Workplace rights

As an employer, you need to know about the laws and regulations that protect you and your employees. They establish obligations on topics such as pay, hours of work and safety. When you follow these laws, you protect yourself from damage to your business and your reputation.

Human Rights

The B.C. Human Rights Code defines the basic rights of everyone in B.C. It prohibits discrimination in hiring and harassment on the job and requires equal pay regardless of gender. Read an overview (PDF) or get more detailed information about human rights in the workplace, including employers’ responsibilities from the B.C. Human Rights Tribunal.

Minimum Employment Standards

B.C. has minimum standards for wages and working conditions for most workplaces in the province. The Employment Standards Act sets out rules on hours of work, time off, notice, severance pay and other topics. Read how the rules apply to most employers on the B.C. Employment Standards website.

Some industries such as high-tech, agriculture, taxis, and others have special rules. Learn more about the rules that apply to specific industries and types of workers. Special rules also apply to hiring certain types of employees (such as young people, domestics, and farm labourers.) Detailed Employment Standards information is available online and by phone in multiple languages.

Unions and Labour Relations

If your employees are, or may be, in a union, the B.C. Labour Relations Code defines the rights and obligations that apply. The Guide to the Labour Relations Code describes how it works.

Under the Code, any employee is free to be a member of a trade union and participate in its lawful activities. Employers are also free to be members of employer organizations.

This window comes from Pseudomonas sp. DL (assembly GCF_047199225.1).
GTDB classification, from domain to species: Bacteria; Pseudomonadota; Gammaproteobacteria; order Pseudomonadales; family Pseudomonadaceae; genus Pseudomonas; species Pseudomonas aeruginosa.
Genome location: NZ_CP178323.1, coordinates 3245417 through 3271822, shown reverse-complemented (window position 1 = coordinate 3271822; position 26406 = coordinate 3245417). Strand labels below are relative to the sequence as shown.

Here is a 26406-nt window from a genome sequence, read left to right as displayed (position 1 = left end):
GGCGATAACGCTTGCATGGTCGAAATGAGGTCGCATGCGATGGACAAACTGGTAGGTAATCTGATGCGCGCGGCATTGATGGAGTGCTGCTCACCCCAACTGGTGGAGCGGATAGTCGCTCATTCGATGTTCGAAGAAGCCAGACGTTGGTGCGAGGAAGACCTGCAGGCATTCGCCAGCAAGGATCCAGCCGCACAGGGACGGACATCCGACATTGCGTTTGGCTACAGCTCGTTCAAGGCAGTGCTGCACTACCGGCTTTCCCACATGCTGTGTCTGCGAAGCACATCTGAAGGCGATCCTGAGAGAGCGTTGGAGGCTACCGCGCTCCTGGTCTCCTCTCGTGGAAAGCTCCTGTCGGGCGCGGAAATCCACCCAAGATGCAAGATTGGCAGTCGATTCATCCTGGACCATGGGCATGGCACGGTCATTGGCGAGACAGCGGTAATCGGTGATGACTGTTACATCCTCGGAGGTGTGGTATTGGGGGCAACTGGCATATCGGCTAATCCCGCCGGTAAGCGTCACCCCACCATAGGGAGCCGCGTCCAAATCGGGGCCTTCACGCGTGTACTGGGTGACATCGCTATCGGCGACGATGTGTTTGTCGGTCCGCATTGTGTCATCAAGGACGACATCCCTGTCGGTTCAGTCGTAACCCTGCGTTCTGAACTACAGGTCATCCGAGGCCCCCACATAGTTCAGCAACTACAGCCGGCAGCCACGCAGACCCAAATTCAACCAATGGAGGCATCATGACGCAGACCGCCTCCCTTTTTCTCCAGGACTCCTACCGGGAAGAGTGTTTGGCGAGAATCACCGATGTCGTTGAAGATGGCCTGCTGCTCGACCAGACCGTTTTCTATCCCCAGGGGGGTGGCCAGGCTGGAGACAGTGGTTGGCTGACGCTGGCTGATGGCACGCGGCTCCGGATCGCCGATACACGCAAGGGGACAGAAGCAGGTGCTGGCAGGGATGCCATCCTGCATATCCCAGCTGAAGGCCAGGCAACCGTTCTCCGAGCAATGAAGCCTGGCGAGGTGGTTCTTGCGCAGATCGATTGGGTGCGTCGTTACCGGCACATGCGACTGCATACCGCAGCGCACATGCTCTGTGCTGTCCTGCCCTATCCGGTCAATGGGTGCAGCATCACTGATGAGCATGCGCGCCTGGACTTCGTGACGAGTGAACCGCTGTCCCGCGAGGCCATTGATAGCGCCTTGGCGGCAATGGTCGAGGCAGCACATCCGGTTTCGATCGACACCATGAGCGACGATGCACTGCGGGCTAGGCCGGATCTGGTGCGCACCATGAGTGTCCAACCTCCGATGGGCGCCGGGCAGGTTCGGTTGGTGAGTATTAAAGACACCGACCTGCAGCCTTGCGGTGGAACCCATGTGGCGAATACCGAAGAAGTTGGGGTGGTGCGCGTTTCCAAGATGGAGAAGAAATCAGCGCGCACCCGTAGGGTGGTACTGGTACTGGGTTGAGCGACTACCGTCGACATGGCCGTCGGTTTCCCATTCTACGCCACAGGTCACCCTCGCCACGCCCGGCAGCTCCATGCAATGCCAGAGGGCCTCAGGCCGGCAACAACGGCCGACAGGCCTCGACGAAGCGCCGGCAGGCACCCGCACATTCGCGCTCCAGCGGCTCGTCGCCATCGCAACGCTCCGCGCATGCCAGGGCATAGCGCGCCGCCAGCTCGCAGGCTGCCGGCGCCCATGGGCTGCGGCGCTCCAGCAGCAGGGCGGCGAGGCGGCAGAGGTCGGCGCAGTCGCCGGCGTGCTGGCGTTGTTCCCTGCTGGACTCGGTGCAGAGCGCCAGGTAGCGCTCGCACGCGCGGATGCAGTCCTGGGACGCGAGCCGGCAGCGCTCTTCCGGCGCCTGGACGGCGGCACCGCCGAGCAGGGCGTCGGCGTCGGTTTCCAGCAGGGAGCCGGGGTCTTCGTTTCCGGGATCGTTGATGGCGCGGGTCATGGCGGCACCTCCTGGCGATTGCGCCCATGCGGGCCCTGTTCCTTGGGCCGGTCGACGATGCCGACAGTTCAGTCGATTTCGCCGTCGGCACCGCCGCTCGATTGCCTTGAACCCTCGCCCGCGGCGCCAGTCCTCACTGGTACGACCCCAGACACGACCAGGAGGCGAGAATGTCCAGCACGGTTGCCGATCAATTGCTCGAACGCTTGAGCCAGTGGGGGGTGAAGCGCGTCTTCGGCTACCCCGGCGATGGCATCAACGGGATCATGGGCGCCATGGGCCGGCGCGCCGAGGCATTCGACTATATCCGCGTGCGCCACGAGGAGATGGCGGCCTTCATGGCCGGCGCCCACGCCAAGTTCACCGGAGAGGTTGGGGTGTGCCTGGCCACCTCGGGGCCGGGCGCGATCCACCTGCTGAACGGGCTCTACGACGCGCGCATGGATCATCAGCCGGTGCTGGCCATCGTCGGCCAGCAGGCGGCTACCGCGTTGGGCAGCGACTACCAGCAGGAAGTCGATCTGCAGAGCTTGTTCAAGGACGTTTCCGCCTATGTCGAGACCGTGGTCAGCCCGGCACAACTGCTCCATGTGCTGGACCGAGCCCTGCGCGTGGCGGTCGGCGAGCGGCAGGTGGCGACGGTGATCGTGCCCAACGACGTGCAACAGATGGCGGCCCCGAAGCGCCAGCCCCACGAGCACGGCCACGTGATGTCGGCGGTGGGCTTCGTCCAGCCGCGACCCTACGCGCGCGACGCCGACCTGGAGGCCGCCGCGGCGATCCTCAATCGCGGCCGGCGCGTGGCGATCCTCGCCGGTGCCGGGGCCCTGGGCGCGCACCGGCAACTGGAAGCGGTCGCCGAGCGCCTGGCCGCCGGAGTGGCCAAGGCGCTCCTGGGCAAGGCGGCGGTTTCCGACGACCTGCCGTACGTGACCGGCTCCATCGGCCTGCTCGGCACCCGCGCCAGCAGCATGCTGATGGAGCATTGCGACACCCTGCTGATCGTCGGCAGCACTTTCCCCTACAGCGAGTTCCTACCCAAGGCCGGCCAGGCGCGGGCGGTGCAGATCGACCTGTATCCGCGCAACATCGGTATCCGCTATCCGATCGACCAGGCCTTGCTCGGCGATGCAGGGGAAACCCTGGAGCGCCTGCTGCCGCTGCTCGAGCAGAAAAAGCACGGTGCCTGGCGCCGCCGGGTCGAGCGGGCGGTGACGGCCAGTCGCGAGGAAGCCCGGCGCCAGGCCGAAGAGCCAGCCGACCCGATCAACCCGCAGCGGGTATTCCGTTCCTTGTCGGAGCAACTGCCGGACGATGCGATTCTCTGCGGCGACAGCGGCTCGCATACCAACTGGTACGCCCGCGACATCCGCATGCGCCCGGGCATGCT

An agreement between an employer and its unionized workers, called a collective agreement, defines wages and working conditions. The Labour Relations Board of British Columbia oversees unionized jobs in B.C.

Safety Standards

All employees have the right to work in a safe and healthy environment. Employers must meet minimum health and safety standards that are described by WorkSafeBC. WorkSafeBC has many publications that detail how to keep your workplace safe.

As an employer, you must register with WorkSafeBC and contribute to the workers compensation system, which provides income and care for workers who are injured on the job.

Bullying and Harassment

Bullying and harassment in the workplace pose a potential risk to the safety and health of workers. Just as with other workplace hazards, you must take steps to prevent this risk. WorkSafeBC has a toolkit and other resources on what you have to do to prevent workplace bullying and harassment.

Job Termination

You must follow certain termination rules when you end a worker’s employment.

Workers are often unprepared when their work ends, especially if they have had little notice. You can make it easier and avoid problems if you prepare in advance.

  • Calculate the worker’s severance pay and arrange for the employee to obtain it.
  • Prepare a record of employment (ROE) so the employee can claim employment insurance when he or she is eligible. For more information, see How to Complete the Record of Employment Form.
  • Make a list of key contact information for the worker. For example, if workers will need to start paying their own Medical Services Plan premiums, you should provide the necessary contact information.
  • Draft a letter of reference in case the employee asks for one.

A record of employment is required by law, and severance pay may be required. Other steps show your goodwill as an employer.